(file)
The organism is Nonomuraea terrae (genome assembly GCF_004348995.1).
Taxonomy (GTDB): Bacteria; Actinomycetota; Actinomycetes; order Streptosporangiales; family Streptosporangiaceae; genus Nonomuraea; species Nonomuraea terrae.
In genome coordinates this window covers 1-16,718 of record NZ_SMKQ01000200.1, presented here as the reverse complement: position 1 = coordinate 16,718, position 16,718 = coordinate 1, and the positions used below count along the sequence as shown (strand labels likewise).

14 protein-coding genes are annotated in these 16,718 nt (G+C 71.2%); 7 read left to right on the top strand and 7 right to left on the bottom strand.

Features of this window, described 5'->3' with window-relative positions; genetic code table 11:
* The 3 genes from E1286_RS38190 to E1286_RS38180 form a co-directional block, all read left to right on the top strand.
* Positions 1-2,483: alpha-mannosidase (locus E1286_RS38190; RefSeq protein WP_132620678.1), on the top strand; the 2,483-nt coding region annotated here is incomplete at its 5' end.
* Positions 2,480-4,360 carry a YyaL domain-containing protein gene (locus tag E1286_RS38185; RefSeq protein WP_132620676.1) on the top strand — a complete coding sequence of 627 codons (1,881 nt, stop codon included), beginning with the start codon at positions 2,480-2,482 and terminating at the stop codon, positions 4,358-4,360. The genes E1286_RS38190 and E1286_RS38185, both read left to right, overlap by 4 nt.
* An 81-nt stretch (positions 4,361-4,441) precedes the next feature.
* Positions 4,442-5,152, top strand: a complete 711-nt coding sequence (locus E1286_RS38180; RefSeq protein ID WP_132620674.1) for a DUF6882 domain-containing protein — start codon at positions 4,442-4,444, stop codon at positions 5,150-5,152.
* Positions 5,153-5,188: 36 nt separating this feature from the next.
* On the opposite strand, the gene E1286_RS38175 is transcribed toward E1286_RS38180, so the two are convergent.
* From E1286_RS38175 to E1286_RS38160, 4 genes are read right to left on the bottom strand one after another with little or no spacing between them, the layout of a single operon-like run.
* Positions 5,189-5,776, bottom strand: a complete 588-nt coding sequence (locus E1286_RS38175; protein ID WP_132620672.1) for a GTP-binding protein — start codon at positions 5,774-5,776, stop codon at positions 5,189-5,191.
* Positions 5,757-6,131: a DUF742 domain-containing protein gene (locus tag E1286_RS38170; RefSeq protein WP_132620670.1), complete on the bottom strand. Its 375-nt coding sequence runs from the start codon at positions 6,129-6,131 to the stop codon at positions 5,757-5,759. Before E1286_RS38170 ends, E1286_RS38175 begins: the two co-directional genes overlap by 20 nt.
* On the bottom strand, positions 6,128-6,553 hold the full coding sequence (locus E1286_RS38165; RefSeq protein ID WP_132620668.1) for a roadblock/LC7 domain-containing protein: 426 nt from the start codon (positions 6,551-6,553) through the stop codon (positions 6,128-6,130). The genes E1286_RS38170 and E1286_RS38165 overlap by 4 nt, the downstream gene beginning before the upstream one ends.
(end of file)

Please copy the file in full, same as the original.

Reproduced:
The organism is Nonomuraea terrae (genome assembly GCF_004348995.1).
Taxonomy (GTDB): Bacteria; Actinomycetota; Actinomycetes; order Streptosporangiales; family Streptosporangiaceae; genus Nonomuraea; species Nonomuraea terrae.
In genome coordinates this window covers 1-16,718 of record NZ_SMKQ01000200.1, presented here as the reverse complement: position 1 = coordinate 16,718, position 16,718 = coordinate 1, and the positions used below count along the sequence as shown (strand labels likewise).

14 protein-coding genes are annotated in these 16,718 nt (G+C 71.2%); 7 read left to right on the top strand and 7 right to left on the bottom strand.

Features of this window, described 5'->3' with window-relative positions; genetic code table 11:
* The 3 genes from E1286_RS38190 to E1286_RS38180 form a co-directional block, all read left to right on the top strand.
* Positions 1-2,483: alpha-mannosidase (locus E1286_RS38190; RefSeq protein WP_132620678.1), on the top strand; the 2,483-nt coding region annotated here is incomplete at its 5' end.
* Positions 2,480-4,360 carry a YyaL domain-containing protein gene (locus tag E1286_RS38185; RefSeq protein WP_132620676.1) on the top strand — a complete coding sequence of 627 codons (1,881 nt, stop codon included), beginning with the start codon at positions 2,480-2,482 and terminating at the stop codon, positions 4,358-4,360. The genes E1286_RS38190 and E1286_RS38185, both read left to right, overlap by 4 nt.
* An 81-nt stretch (positions 4,361-4,441) precedes the next feature.
* Positions 4,442-5,152, top strand: a complete 711-nt coding sequence (locus E1286_RS38180; RefSeq protein ID WP_132620674.1) for a DUF6882 domain-containing protein — start codon at positions 4,442-4,444, stop codon at positions 5,150-5,152.
* Positions 5,153-5,188: 36 nt separating this feature from the next.
* On the opposite strand, the gene E1286_RS38175 is transcribed toward E1286_RS38180, so the two are convergent.
* From E1286_RS38175 to E1286_RS38160, 4 genes are read right to left on the bottom strand one after another with little or no spacing between them, the layout of a single operon-like run.
* Positions 5,189-5,776, bottom strand: a complete 588-nt coding sequence (locus E1286_RS38175; protein ID WP_132620672.1) for a GTP-binding protein — start codon at positions 5,774-5,776, stop codon at positions 5,189-5,191.
* Positions 5,757-6,131: a DUF742 domain-containing protein gene (locus tag E1286_RS38170; RefSeq protein WP_132620670.1), complete on the bottom strand. Its 375-nt coding sequence runs from the start codon at positions 6,129-6,131 to the stop codon at positions 5,757-5,759. Before E1286_RS38170 ends, E1286_RS38175 begins: the two co-directional genes overlap by 20 nt.
* On the bottom strand, positions 6,128-6,553 hold the full coding sequence (locus E1286_RS38165; RefSeq protein ID WP_132620668.1) for a roadblock/LC7 domain-containing protein: 426 nt from the start codon (positions 6,551-6,553) through the stop codon (positions 6,128-6,130). The genes E1286_RS38170 and E1286_RS38165 overlap by 4 nt, the downstream gene beginning before the upstream one ends.